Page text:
My tech life: literary agent Nelle Andrew shares her hardware, habits and hates

My tech life: literary agent Nelle Andrew shares her hardware, habits and hates

Nelle Andrew, an agent at PFD, was one of The Bookseller's Rising Stars of 2016. One of her first clients was Gilly Macmillan, whose début Burnt Paper Sky was a Piatkus superlead and sold into 17 territories, while Catherine Chanter’s The Well won the Lucy Cavendish Prize and was a Richard & Judy Book Club pick. Andrew now reps over 30 clients, including bestsellers Bryony Gordon and Elizabeth Day. Here she shares the role that technology plays in her working life.

I only joined Twitter six months ago, so in that sense I'm definitely a Luddite - but then I am addicted to my IPhone! I am not into fads or trends when it comes to tech; I don’t care about what looks good, or what is sleek and shiny. What matters to me is – will this make a difference in my life? Will this give me a better experience? There has to be a reason for it – so as long as it has a purpose, I am open to all technological advancements.

My iPhone crashing is my husband’s worst nightmare because I become a panicked, tantrum throwing mess. Honestly, my life is on that phone, especially because of work emails. It is the last thing I check and the first thing I see after my alarm (which is on my phone!) goes off. My husband got a Samsung phone and I ripped the piss out of him the whole time during his contract because it was sooooooo crap. He’s now swapped. You’re welcome Apple.

However, I also need to write things down in a good old fashioned pen and paper way. There is something about that act which gives me pause and makes my thought process that much smoother and that much stronger, so all my notes are still in a notebook.

The main way technology has changed the way I work over the past couple of years is around the issue of availability. I never stop; I am always on. That isn’t necessarily a good thing. It can mean I just fire off things without taking time to digest and consider, so in one sense it makes me hugely proactive and progressive but in another, I have to constantly check in with myself to make sure I am not just reacting to things, but genuinely pausing and thinking to myself, should I say this? Should I wait? How best to manage this?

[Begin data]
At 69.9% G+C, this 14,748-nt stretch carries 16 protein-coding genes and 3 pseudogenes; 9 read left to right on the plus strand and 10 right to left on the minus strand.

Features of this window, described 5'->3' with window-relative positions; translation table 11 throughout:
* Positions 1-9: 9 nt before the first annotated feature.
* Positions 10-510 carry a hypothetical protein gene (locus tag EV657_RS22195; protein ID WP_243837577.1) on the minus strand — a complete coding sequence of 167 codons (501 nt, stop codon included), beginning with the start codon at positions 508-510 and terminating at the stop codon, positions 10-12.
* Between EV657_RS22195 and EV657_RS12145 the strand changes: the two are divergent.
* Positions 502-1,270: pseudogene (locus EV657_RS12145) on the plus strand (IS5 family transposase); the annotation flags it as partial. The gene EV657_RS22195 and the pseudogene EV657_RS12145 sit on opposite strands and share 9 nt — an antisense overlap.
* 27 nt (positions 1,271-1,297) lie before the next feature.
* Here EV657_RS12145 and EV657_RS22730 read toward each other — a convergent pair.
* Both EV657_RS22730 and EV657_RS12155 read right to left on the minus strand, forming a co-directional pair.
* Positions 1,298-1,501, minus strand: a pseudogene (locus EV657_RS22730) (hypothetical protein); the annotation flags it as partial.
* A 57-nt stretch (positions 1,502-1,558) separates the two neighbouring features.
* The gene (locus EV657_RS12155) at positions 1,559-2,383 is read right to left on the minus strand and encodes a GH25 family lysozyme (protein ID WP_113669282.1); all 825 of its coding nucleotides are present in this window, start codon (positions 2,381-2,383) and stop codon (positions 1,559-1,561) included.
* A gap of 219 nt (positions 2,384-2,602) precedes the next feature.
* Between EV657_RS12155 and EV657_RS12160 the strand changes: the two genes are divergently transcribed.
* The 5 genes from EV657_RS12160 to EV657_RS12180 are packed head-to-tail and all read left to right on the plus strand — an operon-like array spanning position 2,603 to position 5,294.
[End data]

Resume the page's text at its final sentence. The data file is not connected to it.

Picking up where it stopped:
It also means holidays aren’t really holidays. The astonishing thing is, I had to turn off emails last year because I was driving down the PCT in California and had to turn off my phone. Also I was nine hours behind, so no issue could be resolved due to the time difference…and when I did turn my emails on (once – I cheated), I remember I was in a food court in LA desperately waving my phone around for signal like a moron, and every single email had been dealt with; because people found a way to resolve the issue when I wasn’t available.

Social media is one big echo chamber, but when the echoes are hateful, cruel, abusive voices, that is just a magnifier of the worst of us. It’s why I tried to stay off Twitter for so long. So I think I ultimately hate it – because it brings out the worst in people. People don’t have to see the other person’s face when they tell them the most hideous of things – it allows us to become objects unworthy of respect and empathy. Is it necessary? Yes. Is it a good thing? No – because modern society isn’t built to handle the cultural ramifications properly. I think our moral advancement is slower than our technological one.

When it comes to online inspiration, I love curating certain papers (NY Times and Magazines), Buzzfeed and certain voices (Cheryl Strayed, DEAR SUGAR). I am not a blog girl, but I do love The Pool - sometimes it can be a little white middle class for me, but ultimately I always fine its discussions on female issues resonant.

I resist tech as an arbiter of opinion or a secure place of information. I use it to curate and have access to voices I already deem worthy. I think technology makes us faster and more accessible, but I feel we also need to be mindful of what we are accessing and sometimes appreciate that to hesitate is not a weakness, but a form of consideration that can stop us from the next step that takes us over the cliff, rather than the action which prevents us from lifting off.